Native tradition, new theatre

Comfortably perched in her desk chair, Dr. Jill Carter laughs as she huddles around the warmth of the large Second Cup coffee that she holds in her hands. “Sorry about that!” she says smiling, having just been bombarded with a myriad of questions from eager students waiting outside her office.

Carter, who identifies herself as Anishinaabe-Ashkenazi, is a faculty member in the Aboriginal Studies department at U of T. She also describes herself as an actor, a writer, a playwright, a student, and a mentor. While lecturing is her full-time job, she makes sure to include time for her greatest passion, the theatre, and for the stories that can be created on stage.

As an integral part of Native Earth Performing Arts’ newest production, Chocolate Woman Dreams the Milky Way, Carter knows all about stories. The play incorporates creation stories of different groups of indigenous peoples from all over the Americas — specifically the Haudenosaunee (Great Lakes region), Rappahannock (Virginia), and Guna (Panama) peoples — in an attempt to reclaim indigenous cultures through art. Focusing on the elemental females portrayed in these stories, the play is centred on Chocolate Woman, a Guna feminine spirit associated with the cacao plant.

Carter, who recently received her Ph.D. from the Drama Centre at U of T, is the remount director of Chocolate Woman Dreams the Milky Way, and has been involved with the play since the beginning of its production. Nestled in the warmth of her office on a blisteringly cold day, she spoke to The Varsity about Native Earth Performing Arts, and the role of theatre in the reclaiming of indigenous cultures.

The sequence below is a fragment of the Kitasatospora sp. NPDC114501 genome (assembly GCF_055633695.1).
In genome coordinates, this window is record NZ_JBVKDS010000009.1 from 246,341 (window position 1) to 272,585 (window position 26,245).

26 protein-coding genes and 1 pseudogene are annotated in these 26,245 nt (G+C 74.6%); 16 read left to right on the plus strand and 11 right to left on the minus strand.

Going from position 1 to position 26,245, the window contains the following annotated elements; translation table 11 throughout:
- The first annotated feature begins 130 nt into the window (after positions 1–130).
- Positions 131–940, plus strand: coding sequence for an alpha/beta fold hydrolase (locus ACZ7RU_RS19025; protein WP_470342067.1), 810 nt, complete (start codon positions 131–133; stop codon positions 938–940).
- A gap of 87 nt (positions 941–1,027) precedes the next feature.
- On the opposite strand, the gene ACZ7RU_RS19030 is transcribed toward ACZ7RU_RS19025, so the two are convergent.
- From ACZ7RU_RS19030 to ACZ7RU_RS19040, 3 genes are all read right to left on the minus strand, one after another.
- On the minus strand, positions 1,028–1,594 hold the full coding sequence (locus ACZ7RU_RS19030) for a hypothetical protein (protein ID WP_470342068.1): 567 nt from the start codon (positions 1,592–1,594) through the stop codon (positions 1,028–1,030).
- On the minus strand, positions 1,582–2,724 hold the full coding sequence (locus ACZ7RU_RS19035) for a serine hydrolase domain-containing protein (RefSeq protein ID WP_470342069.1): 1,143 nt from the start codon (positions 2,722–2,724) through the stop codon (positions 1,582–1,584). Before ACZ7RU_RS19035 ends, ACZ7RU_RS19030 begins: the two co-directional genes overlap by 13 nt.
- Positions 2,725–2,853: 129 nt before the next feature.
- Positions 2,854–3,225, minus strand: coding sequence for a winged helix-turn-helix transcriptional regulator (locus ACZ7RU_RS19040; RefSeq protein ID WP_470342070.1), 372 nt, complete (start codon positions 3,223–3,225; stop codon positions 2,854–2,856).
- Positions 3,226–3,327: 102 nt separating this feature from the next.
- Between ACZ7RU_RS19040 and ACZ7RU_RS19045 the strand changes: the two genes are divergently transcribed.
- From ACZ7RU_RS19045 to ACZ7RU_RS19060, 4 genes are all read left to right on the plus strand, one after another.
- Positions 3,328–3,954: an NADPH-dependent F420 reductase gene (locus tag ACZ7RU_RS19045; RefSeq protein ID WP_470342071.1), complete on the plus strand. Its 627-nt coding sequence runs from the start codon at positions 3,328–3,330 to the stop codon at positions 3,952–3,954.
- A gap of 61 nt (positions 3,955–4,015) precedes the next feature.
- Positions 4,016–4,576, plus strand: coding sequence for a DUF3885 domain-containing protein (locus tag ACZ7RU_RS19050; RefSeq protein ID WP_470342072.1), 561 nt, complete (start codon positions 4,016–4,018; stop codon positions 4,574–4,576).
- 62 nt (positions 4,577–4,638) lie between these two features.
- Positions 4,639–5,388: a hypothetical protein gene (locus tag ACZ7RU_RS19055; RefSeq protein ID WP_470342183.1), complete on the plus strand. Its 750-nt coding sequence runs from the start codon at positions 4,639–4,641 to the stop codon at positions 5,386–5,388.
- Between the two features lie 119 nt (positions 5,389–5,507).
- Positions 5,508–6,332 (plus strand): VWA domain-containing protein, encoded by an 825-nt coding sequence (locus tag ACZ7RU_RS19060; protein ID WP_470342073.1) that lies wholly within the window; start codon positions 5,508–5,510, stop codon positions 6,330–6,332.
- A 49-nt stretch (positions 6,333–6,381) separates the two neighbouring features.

THE VARSITY

How did you become involved with Native Earth Performing Arts, Canada’s oldest professional native theatre company? 

DR. JILL CARTER

 I suppose being a young native woman, I was drawn to them… My first experience with Native Earth was seeing Tomson Highway’s The Rez Sisters, and I remember very clearly how it galvanized me. I came up in a time when a lot of Native artists came up — you know, people who wanted to be theatre professionals [but were] not seeing their role models and… Not seeing ourselves at all on stage. And if we did see ourselves on stage… or saw what purported to be us on stage, we often saw some very ugly pictures, so it wasn’t something to be proud of. Seeing The Rez Sisters changed everything, and it changed everything for a lot of native artists, but also for mainstream [theatres]… It really put Native Earth on the map.

THE VARSITY

So you think Native Earth Performing Arts has been instrumental in jump-starting Native theatre?

DR. JILL CARTER

Oh I would say so… Although it had its financial struggles, it has been the cornerstone, I think, of native theatre in Canada. It’s been the place where artists got a voice, and where artists could become developed. They have a Young Voices program, and in that program they invite young people who are interested in playwriting… to work with professional dramaturgists… and they do a lot. I mean, they help young native artists through every stage in their careers. It is really ground zero, so to speak, still today.

 

THE VARSITY

One of the mandates of Native Earth is to encourage the use of theatre as a form of communication and dialogue. How or why do you see this as being especially important in communicating experiences unique to native peoples in contemporary society?

DR. JILL CARTER

Oh, that’s such a layered question! Twenty years ago, Canadians did not know who [natives] were. Canadians had an image of us, [but] they knew nothing of us… So having our artists come out and speak to Canada in our voice, about our concerns and through our lens was and is still crucially important today… To be the one who tells your story, that’s important. It’s interesting though because the issue has changed. Yvette Nolan [former artistic director of Native Earth] said, and I think quite rightly so, [that] at one point, the struggle — or the question — was, ‘Who gets to speak?’ Now the question is, ‘Who is listening?’  Is anybody listening? It gets awfully exhausting, educating the main populace… And many [artists] are pushing back against that and their plays are not necessarily for mainstream Canadians. Mainstream Canadians are welcome to come, to receive, to be affected, to learn, but their plays are for their own people.